The Magical Mr. Hume


Desmond, meanwhile, goes on to hook up with Sayid and Kate in jail, and enlists the help of Ana-Lucia and Hurley in busting them all out. Even Hurley's Hummer and his Camaro end up playing their parts! You couldn't not love how Hurley has clearly undergone his full Desmondic conversion, as evidenced by his slip of "Hey, you didn't tell me Ana-Lucia was going to be here." He recognizes her on sight. She of course has no idea who he is, and is content to take her $125,000, call him Tubby, and be referred to as "not ready yet" by Chef Desmond. Kate and Sayid, however, have already been asked by Desmond to grant him their "trust" if he were to succeed in freeing them from custody. Sayid goes off with Hurley in the Hummer, while Kate is given a skimpy black dress and is to accompany Desmond in the Camaro. This concert is going to be some event.


Miles is looking forward to it so much he's already putting on his tie, and Sawyer is so scared of seeing Bitter Charlotte that he'd just as soon skip out on his invitation. So something's still got to happen to get James Ford to the event. But we can count the following…


Already having RSVP'd: Pierre Chang (museum), Charlotte Lewis (museum), Miles Straumme, Jack Shephard (intends to come anyway; we'll see if he makes it or is sent on a fool's errand for the missing coffin), David Shephard (performing), Kate, Sayid, Hugo, Desmond, Claire (with Jack, David), Juliet (assuming she's David's mom)


Assume they're coming: Dogen (son probably playing), Eloise Hawking (benefit organizer?), Charles Widmore (with Eloise), Daniel Faraday (probably playing in the concert; anything to see Charlotte some more), James Ford, Libby (with Hugo?), Penny (with Desmond?)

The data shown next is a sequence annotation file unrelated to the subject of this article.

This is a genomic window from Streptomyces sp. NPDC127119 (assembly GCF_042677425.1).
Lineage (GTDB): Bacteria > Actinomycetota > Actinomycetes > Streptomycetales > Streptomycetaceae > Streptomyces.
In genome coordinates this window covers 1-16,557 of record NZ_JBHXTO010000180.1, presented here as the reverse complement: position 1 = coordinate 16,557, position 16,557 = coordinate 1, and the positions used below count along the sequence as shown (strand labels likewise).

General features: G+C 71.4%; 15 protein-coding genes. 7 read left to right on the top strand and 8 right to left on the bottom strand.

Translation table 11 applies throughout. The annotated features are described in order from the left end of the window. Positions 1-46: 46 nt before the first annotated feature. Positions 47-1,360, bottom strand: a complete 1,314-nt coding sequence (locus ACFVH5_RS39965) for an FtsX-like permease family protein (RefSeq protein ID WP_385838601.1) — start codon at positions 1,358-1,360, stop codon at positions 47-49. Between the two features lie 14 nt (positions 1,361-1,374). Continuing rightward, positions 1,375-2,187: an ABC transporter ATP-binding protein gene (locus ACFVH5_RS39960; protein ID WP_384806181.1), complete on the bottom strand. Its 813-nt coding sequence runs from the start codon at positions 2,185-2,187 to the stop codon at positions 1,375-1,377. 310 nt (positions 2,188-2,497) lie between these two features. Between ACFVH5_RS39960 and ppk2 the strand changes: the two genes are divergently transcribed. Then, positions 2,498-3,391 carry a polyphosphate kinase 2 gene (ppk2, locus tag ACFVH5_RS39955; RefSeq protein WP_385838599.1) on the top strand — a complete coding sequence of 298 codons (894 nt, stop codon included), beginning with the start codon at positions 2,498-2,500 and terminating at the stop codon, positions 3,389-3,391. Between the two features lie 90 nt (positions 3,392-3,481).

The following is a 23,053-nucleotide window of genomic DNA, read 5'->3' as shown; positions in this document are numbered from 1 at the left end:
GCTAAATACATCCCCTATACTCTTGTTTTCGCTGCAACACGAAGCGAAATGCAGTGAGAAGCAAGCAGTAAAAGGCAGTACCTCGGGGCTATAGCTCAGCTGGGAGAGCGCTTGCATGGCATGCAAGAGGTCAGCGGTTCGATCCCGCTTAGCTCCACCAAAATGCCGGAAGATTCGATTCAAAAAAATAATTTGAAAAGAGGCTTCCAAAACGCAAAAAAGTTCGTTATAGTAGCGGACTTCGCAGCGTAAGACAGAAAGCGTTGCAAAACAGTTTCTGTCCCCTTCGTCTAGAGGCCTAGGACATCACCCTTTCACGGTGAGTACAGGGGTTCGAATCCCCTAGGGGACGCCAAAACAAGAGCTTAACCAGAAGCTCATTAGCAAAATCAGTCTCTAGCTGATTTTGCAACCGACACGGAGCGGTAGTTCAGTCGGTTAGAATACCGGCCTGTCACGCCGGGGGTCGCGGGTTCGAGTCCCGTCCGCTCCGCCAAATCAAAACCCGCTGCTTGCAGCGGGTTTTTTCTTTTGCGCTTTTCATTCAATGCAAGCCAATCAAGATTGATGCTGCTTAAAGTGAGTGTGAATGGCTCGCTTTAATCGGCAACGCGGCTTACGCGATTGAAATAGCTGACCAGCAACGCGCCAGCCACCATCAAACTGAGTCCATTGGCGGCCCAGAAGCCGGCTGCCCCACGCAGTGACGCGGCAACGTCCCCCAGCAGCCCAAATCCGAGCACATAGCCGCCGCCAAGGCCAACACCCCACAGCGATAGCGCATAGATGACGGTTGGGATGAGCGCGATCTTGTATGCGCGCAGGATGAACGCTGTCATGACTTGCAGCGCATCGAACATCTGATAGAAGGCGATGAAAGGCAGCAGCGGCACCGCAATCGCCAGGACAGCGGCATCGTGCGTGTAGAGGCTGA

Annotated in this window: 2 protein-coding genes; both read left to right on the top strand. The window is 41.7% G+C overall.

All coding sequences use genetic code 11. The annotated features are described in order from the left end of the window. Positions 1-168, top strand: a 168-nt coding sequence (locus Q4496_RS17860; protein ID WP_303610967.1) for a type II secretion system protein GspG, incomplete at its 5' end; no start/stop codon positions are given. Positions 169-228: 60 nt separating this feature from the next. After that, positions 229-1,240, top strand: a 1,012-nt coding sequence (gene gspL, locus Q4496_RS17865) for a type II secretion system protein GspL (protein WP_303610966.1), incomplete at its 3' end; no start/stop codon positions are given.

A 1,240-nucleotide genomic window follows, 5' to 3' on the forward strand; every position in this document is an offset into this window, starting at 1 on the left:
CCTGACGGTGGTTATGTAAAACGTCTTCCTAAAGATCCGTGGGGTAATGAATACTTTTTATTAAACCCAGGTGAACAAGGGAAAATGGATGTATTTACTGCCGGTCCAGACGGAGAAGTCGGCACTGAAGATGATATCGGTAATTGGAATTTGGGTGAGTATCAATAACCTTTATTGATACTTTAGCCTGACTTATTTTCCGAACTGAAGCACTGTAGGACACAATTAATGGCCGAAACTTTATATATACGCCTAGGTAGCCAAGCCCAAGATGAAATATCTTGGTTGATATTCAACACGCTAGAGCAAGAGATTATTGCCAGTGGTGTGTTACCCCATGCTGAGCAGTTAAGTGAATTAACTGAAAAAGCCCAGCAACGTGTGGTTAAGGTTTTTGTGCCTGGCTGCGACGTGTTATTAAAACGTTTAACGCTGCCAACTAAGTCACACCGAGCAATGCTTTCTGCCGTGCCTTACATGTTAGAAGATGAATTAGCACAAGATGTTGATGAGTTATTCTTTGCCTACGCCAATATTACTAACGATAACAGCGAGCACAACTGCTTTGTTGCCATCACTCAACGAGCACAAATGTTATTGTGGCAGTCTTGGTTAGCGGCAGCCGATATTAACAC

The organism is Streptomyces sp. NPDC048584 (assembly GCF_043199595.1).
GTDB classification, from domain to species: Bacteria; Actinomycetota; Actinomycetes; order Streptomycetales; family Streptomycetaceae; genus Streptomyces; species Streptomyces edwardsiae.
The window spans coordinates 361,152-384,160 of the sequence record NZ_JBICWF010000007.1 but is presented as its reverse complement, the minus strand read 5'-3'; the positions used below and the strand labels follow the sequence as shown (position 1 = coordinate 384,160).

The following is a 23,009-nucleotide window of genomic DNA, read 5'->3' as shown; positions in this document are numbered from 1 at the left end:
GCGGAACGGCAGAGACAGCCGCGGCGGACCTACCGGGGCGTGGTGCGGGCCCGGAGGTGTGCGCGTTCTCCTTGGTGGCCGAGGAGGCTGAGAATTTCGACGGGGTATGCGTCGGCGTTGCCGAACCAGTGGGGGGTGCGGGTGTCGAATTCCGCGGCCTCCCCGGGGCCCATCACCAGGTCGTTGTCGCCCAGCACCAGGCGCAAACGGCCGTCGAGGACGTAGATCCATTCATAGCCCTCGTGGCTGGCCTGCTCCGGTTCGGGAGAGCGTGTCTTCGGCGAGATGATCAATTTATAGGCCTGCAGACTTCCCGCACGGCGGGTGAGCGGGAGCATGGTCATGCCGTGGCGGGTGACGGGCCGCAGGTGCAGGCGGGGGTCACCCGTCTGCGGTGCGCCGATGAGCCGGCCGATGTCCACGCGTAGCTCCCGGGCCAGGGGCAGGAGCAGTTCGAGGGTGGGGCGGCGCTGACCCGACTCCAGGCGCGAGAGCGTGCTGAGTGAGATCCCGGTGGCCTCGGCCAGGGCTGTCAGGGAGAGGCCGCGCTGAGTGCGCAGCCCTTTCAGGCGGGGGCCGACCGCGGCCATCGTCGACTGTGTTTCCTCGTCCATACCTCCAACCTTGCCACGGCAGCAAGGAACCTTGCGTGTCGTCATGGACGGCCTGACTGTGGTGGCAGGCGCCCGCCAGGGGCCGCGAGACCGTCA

Not responded yet: Frank Lapidus, John Locke, Helen Norwood, Charlie Pace, Benjamin Linus, Danielle & Alex Rousseau, Jin & Sun Kwon, Boone Carlyle, Shannon Rutherford, Rose & Bernard Nadler, Arzt, Frogurt, the Marshall, Dr. Ethan Goodspeed, Matthew Abaddon, Naomi Dorritt, Nadia, Ilana Verdansky


Highly doubtful: Michael (and Walt) Dawson (didn't they live in NYC?), Anthony Cooper, Ana-Lucia Cortez (Desmond says she's "not ready yet")


Regretfully unable to attend: Mr. Eko. If you didn't already know, the producers could not reach an agreement wth Adewale Akinnuoye-Agbaje to return.


‘Zoe' Means Life… Or Not


Back on the Island, Ben sells out the duo hiding in his closet to the Smoke Monster. Smokey dispatches with Zoe the moment Charles tells her not to speak (there's that "don't let it/her speak" thing again). Smokey says hey, I just inferred since she wasn't allowed to talk that she was of no use or importance anyway. And nobody liked this character, so see ya!


He has also inferred, however, that Charles is "clearly unafraid to die," so he comes up with a different threat - Penny. I don't think Charles believes that he won't hurt Penny, but if there's a chance, he is willing to take it, since I think he also believes that even if he tells Smokey what's up with Desmond, the Monster won't be able to do much about it (and would find out soon enough himself anyway).


What we do know is that Widmore, as speculated two weeks ago, was indeed visited by Jacob, who showed him the error of his ways. The Charles Widmore we were seeing when John Locke arrived in Tunisia, the one who helped Locke - via Abaddon - find his friends and attempt to recruit them, the one who said, "war is coming to the Island. And if you're not there, the wrong side will win" knew what he was talking about, and was indeed on the side of "good." R.I.P. Charles. And you too, Zoe, I guess. Though your existence and geophysicist background and search for the pockets of energy sure seem completely pointless now. (Note to self: Next time you watch Season 1-5, notice things like the look on Charles' face when Desmond marches in looking for "Daniel Faraday's mother." In hindsight, it's the expression of the true believer, of the person who was told that one day, your son-in-law you haven't seen in ages will come walking through that door looking for the mother of your son. Cool).